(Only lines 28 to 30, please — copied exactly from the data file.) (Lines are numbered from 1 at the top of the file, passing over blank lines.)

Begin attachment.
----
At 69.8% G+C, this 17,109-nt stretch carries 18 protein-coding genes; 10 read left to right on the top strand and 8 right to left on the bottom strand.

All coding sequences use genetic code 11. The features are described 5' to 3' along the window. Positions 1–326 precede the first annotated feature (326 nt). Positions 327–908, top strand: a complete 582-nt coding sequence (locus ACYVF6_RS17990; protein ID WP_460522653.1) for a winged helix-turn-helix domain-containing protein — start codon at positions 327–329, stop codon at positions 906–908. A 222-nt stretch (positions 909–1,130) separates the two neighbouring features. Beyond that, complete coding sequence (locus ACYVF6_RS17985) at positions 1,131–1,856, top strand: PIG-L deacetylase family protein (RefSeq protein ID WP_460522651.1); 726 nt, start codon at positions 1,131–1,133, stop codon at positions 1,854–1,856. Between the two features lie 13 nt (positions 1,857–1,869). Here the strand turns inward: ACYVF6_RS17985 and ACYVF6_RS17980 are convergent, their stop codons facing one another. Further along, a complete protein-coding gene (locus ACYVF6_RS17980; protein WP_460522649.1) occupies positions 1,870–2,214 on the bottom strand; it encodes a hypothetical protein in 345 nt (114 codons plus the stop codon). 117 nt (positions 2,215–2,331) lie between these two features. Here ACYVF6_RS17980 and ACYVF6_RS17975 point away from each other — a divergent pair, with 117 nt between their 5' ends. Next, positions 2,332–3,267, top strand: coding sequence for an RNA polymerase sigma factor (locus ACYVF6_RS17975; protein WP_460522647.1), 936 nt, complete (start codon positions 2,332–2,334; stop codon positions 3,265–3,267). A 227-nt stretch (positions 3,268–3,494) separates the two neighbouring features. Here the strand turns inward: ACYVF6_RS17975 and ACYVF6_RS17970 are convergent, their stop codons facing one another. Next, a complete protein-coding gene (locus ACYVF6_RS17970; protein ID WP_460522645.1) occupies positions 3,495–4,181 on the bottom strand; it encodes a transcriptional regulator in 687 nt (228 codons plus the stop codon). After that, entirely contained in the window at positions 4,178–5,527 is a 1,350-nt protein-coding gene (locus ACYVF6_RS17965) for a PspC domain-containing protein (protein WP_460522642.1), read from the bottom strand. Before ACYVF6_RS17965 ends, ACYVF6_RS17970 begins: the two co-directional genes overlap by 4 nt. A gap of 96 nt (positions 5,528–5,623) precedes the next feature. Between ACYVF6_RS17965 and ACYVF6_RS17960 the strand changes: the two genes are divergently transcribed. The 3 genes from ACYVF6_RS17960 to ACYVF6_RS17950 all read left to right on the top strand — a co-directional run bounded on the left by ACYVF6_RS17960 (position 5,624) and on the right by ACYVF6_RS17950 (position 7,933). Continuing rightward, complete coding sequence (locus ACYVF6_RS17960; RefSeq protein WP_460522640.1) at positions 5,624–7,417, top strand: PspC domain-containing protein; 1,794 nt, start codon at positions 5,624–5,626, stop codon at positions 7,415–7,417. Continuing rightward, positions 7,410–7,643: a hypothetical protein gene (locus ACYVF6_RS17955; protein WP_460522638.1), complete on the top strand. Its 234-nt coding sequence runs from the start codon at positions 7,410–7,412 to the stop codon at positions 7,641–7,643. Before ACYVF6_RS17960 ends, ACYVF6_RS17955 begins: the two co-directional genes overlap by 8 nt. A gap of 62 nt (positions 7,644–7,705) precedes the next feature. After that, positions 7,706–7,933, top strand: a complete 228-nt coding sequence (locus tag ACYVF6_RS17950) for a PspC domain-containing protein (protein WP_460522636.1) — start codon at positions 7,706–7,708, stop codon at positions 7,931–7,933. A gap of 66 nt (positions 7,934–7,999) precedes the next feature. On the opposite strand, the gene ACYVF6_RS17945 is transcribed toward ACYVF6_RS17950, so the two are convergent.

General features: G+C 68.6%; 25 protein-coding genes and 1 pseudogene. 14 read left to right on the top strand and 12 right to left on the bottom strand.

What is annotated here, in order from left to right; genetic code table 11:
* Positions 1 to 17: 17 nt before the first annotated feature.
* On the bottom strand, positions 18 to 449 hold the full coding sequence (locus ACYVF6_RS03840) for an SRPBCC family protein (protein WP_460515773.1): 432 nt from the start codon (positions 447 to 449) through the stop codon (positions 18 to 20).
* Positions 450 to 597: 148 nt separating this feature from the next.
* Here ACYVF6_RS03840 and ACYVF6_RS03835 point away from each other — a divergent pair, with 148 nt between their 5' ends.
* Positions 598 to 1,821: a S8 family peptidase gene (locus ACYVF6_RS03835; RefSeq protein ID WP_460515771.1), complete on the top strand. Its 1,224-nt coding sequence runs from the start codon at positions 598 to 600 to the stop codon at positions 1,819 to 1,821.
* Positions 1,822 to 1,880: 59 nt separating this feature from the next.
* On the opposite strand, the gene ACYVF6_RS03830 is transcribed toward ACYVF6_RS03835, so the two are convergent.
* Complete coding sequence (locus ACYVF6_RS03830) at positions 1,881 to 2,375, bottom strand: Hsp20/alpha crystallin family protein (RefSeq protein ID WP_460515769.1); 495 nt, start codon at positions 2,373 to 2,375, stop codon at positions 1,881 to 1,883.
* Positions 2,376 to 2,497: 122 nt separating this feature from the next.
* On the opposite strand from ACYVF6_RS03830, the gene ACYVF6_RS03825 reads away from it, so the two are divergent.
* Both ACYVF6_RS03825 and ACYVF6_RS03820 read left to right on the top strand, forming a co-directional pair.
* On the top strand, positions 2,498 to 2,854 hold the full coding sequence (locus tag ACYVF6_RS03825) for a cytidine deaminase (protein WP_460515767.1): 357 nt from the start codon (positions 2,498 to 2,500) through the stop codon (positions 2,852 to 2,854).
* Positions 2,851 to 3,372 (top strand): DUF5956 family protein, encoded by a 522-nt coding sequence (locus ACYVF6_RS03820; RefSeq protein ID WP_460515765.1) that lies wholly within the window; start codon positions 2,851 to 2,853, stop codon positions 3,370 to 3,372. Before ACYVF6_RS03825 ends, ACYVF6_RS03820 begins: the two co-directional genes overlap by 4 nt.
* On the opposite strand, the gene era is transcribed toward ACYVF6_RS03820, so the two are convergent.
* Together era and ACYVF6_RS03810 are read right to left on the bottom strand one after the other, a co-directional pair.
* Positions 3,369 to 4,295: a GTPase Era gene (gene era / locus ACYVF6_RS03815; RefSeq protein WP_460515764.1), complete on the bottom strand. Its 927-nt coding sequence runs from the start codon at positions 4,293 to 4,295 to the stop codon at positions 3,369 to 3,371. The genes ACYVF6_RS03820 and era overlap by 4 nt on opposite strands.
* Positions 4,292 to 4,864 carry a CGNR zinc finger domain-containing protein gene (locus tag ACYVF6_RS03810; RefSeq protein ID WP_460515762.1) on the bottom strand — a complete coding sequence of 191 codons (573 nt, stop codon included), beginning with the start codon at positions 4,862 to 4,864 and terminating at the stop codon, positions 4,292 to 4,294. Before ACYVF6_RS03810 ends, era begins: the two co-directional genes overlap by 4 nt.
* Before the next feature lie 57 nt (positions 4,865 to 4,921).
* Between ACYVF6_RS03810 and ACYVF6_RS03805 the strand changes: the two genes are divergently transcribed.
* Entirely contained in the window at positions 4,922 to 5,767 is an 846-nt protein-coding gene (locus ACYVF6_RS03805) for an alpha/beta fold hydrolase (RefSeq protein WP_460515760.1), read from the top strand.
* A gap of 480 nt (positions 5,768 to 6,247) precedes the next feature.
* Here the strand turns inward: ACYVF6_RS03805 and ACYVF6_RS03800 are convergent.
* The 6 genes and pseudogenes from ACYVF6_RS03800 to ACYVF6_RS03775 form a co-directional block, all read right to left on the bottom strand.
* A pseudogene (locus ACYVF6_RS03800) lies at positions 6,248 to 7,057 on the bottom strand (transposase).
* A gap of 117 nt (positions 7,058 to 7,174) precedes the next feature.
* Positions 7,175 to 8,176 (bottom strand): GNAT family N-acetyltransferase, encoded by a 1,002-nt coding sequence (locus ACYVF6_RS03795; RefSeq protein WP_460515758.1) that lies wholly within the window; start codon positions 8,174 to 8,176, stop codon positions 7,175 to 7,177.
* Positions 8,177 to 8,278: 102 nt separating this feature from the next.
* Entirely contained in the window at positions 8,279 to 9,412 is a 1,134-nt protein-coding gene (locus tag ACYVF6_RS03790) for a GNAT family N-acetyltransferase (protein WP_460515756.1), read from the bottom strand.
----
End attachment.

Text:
* A pseudogene (locus ACYVF6_RS03800) lies at positions 6,248 to 7,057 on the bottom strand (transposase).
* A gap of 117 nt (positions 7,058 to 7,174) precedes the next feature.
* Positions 7,175 to 8,176 (bottom strand): GNAT family N-acetyltransferase, encoded by a 1,002-nt coding sequence (locus ACYVF6_RS03795; RefSeq protein WP_460515758.1) that lies wholly within the window; start codon positions 8,174 to 8,176, stop codon positions 7,175 to 7,177.